In this arrangement, one person is responsible for all aspects of the business. There are no capital requirements or the need to prepare agreements or statutes during company registration. Registration in the Central Register and Information on Economic Activity (CEiDG) is the only requirement.

Full financial reporting is not required for sole proprietorships if the company’s net revenues are at most 2 million euros.

Only foreigners with a temporary residence permit can engage in this form of business.


Partnerships include general partnerships, limited partnerships, partnerships, and limited partnerships with shares. This type of partnership is based on mutual trust and cooperation among partners.

Partnerships are organizational units without legal personality but possess legal capacity. They do not provide protection against liability, making them a common choice for family businesses or investors seeking easy management and company registration.

Complete financial reporting is required only when net revenues exceed 2 million euros or in the case of a limited partnership.

Limited Liability Company (Spółka z Ograniczoną Odpowiedzialnością – Sp. z o.o.)

The most popular type of company in Poland is the limited liability company. It has a separate legal personality, limiting the liability of partners to the extent of their capital contribution.

Sp. z o.o. allows for easy company incorporation, with a minimum required share capital of only 5,000 PLN (much less than a joint-stock company, where the minimum is 100,000 PLN).

It can be a sole proprietorship, contrary to the usual requirement of at least 2 partners. Additionally, this form does not obligate the payment of Social Insurance Institution (ZUS) contributions (except for a sole-shareholder limited liability company).

Other strengths include easy partner changes, the option to sell only a portion of one’s shares, the ability to benefit from a 9% tax rate and Estonian CIT, any business purpose, and significant advantages when selling the company.

The downside includes the inability to freely transfer ownership of shares and the fact that the company cannot be listed on the stock exchange.

For foreigners, company incorporation in this form requires a minimum of one shareholder and director of any nationality, a registered office in Poland, and a capital of 5,000 PLN. Additionally, such companies must fulfill certain accounting and reporting obligations regardless of their size.

Joint-Stock Company (Spółka Akcyjna – S.A.)

A joint-stock company can be private or public, depending on whether it wants to be listed on the stock exchange. It is a solution chosen most often by large enterprises and companies in the financial services sector. Like a limited liability company, it limits the liability of shareholders and directors and has a separate legal personality. However, a joint-stock company is obligated to comply with strict management requirements.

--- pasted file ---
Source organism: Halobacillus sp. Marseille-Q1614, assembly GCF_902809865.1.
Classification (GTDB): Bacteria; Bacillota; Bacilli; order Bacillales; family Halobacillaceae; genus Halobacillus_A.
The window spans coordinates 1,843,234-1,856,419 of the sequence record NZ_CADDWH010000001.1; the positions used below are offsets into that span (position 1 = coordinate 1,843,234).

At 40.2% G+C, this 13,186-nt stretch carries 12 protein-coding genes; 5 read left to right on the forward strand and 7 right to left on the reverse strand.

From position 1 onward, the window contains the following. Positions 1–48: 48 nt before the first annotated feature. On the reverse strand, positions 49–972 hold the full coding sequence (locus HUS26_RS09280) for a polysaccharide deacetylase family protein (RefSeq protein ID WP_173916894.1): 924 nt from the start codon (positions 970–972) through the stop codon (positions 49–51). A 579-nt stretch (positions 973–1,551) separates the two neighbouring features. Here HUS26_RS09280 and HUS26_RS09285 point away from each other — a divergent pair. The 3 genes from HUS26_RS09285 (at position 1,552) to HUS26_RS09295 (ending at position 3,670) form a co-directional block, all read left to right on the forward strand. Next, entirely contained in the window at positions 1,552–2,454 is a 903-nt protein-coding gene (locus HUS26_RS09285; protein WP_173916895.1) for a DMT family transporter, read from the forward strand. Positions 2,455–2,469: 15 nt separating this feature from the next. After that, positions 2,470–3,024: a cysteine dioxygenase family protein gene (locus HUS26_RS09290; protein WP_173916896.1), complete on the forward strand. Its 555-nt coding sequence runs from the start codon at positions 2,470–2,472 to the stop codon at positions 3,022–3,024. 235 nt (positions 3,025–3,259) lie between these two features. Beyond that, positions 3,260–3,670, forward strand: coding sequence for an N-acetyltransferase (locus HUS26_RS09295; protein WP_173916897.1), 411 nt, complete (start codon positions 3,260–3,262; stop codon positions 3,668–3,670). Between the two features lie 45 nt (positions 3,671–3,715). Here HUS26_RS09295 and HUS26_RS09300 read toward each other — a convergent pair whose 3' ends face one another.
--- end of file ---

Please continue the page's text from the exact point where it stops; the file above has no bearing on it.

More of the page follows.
For foreigners, it requires a minimum of one shareholder and director of any nationality, a registered office in Poland, and a minimum share capital of 100,000 PLN, of which 25% must be paid. A joint-stock company is obliged to meet full financial reporting requirements and, unlike a limited liability company, must appoint an auditor and a supervisory board.


In addition to company registration in Poland, foreigners have an interesting alternative. Instead of establishing a separate subsidiary, any foreign company can choose to create a branch.

This solution is significantly cheaper to implement, and branches have no minimum capital requirements. All financial and tax reports are prepared along with the parent company’s accounts. The only requirement is appointing a representative in Poland.

However, there is a compromise. Branches are perceived as a legal extension of the dominant company. As a result, the parent company is fully responsible for any debts incurred by the branch.

Are you planning to register a company in Poland?

RPMS Law Firm has specialized in serving entrepreneurs since its inception. Our lawyers have been involved in numerous processes of organizing companies and establishing foreign branches. We have provided services for years, especially to clients in the financial, IT, modern technology, commercial, and production service industries.

With our assistance, you can make good, long-term decisions and fully utilize the potential of your business.

RPMS services include:

  • consulting at every stage of company incorporation and registration, as well as establishment of branches and representative offices,
  • comprehensive service regardless of which country you live in – we will complete everything remotely,
  • acting according to our own developed procedures, thanks to which we will efficiently guide you through the process of company registration,
  • preparation of draft articles of association and articles of association of companies, legal opinions, services for company bodies and ongoing corporate services,
  • preparation of due diligence analyses.

Do you have questions? Fill out the form and get expert legal advice.

FAQ (Frequently Asked Questions)

How much does it cost to incorporate a company in Poland?

The costs of incorporating a company are comparable to those of establishing companies in other Central European countries. Consider registration fees, accounting, company setup service costs, and minimum share capital.

In a joint-stock company, the minimum capital requirement is 100,000 PLN, and for a limited liability company, it is 5,000 PLN. The registration fee for entry into the National Court Register is around 600 PLN.

How long does it take to set up a company in Poland?

In online company incorporation, it takes 1-5 days, while in the traditional mode (at a notary), it takes 2-12 weeks.

How to open a company in Poland?

Choose a form of doing business, prepare the required documents, and submit them to a notary or through the S24 system. Subsequent steps include signing the company’s statute and submitting the registration application to the National Court Register.